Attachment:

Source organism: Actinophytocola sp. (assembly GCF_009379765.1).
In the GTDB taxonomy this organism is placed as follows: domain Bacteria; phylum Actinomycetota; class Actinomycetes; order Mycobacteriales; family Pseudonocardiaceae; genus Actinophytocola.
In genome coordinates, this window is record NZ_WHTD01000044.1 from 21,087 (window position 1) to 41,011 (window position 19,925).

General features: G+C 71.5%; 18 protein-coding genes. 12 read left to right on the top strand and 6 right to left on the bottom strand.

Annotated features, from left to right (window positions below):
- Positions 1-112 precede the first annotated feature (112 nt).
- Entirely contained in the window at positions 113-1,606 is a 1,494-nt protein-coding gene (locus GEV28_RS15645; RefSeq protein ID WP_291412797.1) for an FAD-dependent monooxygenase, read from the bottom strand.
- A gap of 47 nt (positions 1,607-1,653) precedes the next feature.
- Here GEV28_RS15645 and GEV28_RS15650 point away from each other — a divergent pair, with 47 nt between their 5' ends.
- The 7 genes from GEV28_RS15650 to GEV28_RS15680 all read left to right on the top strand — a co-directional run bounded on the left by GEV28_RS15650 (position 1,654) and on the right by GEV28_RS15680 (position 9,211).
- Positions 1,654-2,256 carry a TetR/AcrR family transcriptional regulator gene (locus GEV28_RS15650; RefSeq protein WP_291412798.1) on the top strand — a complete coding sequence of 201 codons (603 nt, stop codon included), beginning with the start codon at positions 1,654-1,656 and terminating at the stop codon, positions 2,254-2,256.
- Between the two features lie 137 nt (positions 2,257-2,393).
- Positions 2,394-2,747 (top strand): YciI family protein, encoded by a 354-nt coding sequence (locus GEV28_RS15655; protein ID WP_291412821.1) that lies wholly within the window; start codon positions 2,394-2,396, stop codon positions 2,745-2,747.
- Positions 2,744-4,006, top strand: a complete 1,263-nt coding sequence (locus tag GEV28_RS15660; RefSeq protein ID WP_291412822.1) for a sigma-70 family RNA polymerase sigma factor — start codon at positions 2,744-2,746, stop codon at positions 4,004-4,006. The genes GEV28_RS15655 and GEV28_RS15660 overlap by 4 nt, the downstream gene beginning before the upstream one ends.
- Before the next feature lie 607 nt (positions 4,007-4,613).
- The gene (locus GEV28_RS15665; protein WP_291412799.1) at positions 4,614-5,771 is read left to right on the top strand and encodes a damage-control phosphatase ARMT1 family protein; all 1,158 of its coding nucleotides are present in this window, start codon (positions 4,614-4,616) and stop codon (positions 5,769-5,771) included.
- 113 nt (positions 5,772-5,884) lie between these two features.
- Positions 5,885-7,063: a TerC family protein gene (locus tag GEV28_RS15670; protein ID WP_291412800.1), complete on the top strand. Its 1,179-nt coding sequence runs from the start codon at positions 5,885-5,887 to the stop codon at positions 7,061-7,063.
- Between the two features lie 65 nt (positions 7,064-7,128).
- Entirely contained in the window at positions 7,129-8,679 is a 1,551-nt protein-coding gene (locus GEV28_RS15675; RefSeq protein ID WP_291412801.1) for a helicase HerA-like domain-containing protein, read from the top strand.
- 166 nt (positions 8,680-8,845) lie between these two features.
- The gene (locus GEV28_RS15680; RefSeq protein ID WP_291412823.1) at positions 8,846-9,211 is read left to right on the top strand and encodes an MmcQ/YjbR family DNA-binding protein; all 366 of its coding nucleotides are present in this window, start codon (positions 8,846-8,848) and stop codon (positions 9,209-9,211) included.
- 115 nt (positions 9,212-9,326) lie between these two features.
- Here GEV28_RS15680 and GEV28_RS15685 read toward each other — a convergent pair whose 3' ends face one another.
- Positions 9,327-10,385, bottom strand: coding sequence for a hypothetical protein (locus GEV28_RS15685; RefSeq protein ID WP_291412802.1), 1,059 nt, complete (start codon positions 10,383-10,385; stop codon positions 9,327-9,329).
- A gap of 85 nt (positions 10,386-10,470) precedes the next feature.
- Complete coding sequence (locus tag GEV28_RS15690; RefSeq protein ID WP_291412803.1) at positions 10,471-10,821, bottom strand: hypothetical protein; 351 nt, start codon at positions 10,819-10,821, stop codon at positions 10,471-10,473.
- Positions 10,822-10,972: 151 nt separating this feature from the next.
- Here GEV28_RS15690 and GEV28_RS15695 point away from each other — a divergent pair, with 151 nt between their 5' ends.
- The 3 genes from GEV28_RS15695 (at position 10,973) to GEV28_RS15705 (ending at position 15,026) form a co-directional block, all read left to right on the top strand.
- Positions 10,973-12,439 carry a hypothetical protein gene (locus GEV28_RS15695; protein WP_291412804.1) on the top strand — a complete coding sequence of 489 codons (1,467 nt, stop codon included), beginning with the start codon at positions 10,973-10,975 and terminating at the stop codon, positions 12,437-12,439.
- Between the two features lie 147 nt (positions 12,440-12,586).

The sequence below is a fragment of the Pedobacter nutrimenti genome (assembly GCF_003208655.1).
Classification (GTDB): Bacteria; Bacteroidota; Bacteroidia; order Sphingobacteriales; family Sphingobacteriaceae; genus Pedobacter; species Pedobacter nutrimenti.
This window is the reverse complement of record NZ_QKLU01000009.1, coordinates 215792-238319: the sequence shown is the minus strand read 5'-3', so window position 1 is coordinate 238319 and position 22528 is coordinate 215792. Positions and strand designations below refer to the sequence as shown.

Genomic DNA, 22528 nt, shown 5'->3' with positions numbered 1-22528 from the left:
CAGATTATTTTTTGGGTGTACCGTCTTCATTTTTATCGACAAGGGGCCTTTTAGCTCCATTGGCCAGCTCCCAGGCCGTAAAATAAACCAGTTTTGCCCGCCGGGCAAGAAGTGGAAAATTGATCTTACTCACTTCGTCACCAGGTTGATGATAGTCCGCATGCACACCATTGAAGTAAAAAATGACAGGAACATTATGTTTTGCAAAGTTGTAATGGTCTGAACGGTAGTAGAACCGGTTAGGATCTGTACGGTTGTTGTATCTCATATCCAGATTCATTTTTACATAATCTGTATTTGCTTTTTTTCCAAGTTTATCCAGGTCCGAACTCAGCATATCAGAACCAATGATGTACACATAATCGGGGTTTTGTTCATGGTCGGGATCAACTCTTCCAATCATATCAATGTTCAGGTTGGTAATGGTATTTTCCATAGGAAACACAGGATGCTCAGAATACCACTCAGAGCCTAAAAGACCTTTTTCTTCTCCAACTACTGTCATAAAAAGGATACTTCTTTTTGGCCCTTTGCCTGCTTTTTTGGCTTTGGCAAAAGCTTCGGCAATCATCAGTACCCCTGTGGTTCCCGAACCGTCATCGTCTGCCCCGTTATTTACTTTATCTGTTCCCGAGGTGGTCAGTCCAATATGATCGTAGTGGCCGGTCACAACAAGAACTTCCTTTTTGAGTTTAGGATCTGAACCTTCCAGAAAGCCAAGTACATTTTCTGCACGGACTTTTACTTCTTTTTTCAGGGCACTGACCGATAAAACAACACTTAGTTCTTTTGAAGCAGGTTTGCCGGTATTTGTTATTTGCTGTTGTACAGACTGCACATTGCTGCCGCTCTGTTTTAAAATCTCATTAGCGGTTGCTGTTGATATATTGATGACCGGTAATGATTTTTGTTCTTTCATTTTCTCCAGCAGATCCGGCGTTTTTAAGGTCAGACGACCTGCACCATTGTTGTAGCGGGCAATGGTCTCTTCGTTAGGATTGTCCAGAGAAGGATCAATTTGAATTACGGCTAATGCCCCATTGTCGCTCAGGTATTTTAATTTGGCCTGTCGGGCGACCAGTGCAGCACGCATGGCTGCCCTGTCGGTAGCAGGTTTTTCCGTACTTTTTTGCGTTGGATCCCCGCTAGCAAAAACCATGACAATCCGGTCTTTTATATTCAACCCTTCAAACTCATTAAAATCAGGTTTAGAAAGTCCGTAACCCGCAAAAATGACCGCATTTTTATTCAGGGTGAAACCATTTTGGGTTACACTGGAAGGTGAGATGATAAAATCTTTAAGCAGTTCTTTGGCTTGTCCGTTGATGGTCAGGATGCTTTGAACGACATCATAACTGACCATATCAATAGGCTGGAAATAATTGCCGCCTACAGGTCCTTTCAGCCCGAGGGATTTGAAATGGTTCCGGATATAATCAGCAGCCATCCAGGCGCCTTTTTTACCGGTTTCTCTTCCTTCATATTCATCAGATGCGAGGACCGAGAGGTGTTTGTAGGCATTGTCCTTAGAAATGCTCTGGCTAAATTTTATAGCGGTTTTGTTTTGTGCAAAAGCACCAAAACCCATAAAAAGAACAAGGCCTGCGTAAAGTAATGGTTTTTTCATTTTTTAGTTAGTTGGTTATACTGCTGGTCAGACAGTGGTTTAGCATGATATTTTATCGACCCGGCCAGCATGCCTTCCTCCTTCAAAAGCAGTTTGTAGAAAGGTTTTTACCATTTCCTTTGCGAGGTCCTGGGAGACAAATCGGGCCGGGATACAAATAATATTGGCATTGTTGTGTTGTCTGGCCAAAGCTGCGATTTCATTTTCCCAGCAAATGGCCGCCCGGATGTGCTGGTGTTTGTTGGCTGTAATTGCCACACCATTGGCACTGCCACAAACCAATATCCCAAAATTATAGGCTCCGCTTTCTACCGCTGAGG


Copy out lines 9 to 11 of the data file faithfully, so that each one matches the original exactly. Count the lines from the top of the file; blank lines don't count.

- Here GEV28_RS15645 and GEV28_RS15650 point away from each other — a divergent pair, with 47 nt between their 5' ends.
- The 7 genes from GEV28_RS15650 to GEV28_RS15680 all read left to right on the top strand — a co-directional run bounded on the left by GEV28_RS15650 (position 1,654) and on the right by GEV28_RS15680 (position 9,211).
- Positions 1,654-2,256 carry a TetR/AcrR family transcriptional regulator gene (locus GEV28_RS15650; RefSeq protein WP_291412798.1) on the top strand — a complete coding sequence of 201 codons (603 nt, stop codon included), beginning with the start codon at positions 1,654-1,656 and terminating at the stop codon, positions 2,254-2,256.